Non-caveolar caveolin-1 expression in prostate cancer cells promotes lymphangiogenesis

Zeyad D. Nassar1, Michelle M. Hill2, Robert G. Parton3, Mathias Francois3, Marie-Odile Parat1

1 The University of Queensland, School of Pharmacy, QLD, Australia

2 The University of Queensland Diamantina Institute, The University of Queensland, Translational Research Institute, QLD, Australia

3 The University of Queensland, Institute for Molecular Bioscience, QLD, Australia


Marie-Odile Parat, email:

Keywords: caveolae, prostate cancer, lymphatic endothelial cells, lymphangiogenesis, VEGF

Received: May 29, 2015 Accepted: July 30, 2015 Published: August 03, 2015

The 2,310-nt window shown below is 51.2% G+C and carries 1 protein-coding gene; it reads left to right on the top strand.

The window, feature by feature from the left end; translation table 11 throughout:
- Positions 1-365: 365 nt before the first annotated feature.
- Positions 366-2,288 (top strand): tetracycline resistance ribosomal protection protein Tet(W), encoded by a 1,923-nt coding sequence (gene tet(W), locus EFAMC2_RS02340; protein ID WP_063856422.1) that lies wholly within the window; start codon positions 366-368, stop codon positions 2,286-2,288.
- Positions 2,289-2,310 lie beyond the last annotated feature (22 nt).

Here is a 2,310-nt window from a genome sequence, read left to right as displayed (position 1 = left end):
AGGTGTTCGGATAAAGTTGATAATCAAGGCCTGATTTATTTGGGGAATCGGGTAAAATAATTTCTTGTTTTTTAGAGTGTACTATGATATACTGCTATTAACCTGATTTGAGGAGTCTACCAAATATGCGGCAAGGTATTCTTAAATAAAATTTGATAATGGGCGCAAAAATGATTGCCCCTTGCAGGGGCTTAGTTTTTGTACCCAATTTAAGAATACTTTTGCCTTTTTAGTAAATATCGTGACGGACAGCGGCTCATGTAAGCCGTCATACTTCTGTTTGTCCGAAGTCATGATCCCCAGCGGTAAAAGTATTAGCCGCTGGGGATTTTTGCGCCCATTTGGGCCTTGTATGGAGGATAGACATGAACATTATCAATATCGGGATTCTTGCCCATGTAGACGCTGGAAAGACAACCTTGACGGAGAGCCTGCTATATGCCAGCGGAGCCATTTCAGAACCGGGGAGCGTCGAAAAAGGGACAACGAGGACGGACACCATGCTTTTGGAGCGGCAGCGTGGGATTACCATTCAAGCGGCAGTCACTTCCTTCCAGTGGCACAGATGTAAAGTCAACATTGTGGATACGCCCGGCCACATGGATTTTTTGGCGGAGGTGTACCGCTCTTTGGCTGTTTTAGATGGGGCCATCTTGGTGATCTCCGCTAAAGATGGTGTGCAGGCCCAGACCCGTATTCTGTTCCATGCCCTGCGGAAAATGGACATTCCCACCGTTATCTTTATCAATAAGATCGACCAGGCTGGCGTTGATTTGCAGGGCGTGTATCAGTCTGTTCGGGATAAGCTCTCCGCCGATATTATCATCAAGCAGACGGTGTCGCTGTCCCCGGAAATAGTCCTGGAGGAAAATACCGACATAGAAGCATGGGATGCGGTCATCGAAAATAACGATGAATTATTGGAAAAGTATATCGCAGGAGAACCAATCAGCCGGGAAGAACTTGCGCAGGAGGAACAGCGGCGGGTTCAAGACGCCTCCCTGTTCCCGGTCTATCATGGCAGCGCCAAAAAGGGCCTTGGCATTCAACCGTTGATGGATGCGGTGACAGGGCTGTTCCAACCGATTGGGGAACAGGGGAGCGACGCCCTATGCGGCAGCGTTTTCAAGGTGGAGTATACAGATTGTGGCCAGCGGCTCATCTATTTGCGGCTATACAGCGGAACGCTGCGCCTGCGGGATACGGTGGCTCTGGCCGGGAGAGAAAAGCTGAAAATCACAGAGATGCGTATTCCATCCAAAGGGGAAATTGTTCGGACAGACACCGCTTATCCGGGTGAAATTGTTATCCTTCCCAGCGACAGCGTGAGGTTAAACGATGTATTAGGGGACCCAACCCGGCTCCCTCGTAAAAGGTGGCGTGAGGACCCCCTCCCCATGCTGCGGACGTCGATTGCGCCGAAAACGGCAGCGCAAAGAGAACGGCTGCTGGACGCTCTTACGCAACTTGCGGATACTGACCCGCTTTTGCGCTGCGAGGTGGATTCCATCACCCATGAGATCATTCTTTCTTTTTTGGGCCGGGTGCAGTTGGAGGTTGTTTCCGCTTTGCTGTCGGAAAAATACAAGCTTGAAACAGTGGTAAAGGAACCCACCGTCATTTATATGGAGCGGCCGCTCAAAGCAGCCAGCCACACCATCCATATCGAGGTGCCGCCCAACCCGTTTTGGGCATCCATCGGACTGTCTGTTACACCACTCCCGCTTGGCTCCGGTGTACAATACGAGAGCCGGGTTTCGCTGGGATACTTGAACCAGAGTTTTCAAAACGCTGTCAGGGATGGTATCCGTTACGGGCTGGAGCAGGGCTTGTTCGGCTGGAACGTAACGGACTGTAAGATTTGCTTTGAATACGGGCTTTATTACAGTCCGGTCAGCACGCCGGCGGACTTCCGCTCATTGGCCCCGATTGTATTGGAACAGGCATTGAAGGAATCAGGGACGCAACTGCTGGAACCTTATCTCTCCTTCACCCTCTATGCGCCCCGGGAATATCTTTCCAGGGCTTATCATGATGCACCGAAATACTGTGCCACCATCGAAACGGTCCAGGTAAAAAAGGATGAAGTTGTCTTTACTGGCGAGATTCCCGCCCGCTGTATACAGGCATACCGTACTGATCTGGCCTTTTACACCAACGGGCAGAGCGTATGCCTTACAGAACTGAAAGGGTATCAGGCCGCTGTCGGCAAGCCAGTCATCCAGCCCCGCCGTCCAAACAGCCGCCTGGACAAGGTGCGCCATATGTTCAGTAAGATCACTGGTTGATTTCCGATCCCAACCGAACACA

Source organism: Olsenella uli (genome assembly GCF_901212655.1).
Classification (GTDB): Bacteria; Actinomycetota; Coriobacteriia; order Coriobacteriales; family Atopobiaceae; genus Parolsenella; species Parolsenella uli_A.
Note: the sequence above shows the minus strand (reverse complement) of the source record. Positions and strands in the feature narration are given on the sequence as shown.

Lymphangiogenesis allows prostate cancer (PCa) lymphatic metastasis, which is associated with poor prognosis and short survival rates. Caveolin-1 (Cav-1) is a membrane protein localized in caveolae, but also exists in non-caveolar, cellular or extracellular forms. Cav-1 is overexpressed in PCa, promotes prostate tumour progression and metastasis. We investigated the effect of caveolar and non-caveolar Cav-1 on PCa lymphangiogenic potential. Cav-1 was down-regulated in PC3 and DU145, and ectopically expressed in LNCaP cells. The effect of PCa cell conditioned media on lymphatic endothelial cell (LEC) viability, chemotaxis, chemokinesis and differentiation was assessed. The effect of Cav-1 on PCa cell expression of lymphangiogenesis- modulators VEGF-A and VEGF-C was assessed using qPCR and ELISA of the conditioned medium. Non-caveolar Cav-1, whether exogenous or endogenous (in LNCaP and PC3 cells, respectively) enhanced LEC proliferation, migration and differentiation. In contrast, caveolar Cav-1 (in DU145 cells) did not significantly affect PCa cell lymphangiogenic potential. The effect of non-caveolar Cav-1 on LECs was mediated by increased expression of VEGF-A as demonstrated by neutralization by anti-VEGF-A antibody. This study unveils for the first time a crucial role for non-caveolar Cav-1 in modulating PCa cell expression of VEGF-A and subsequent LEC proliferation, migration and tube formation.

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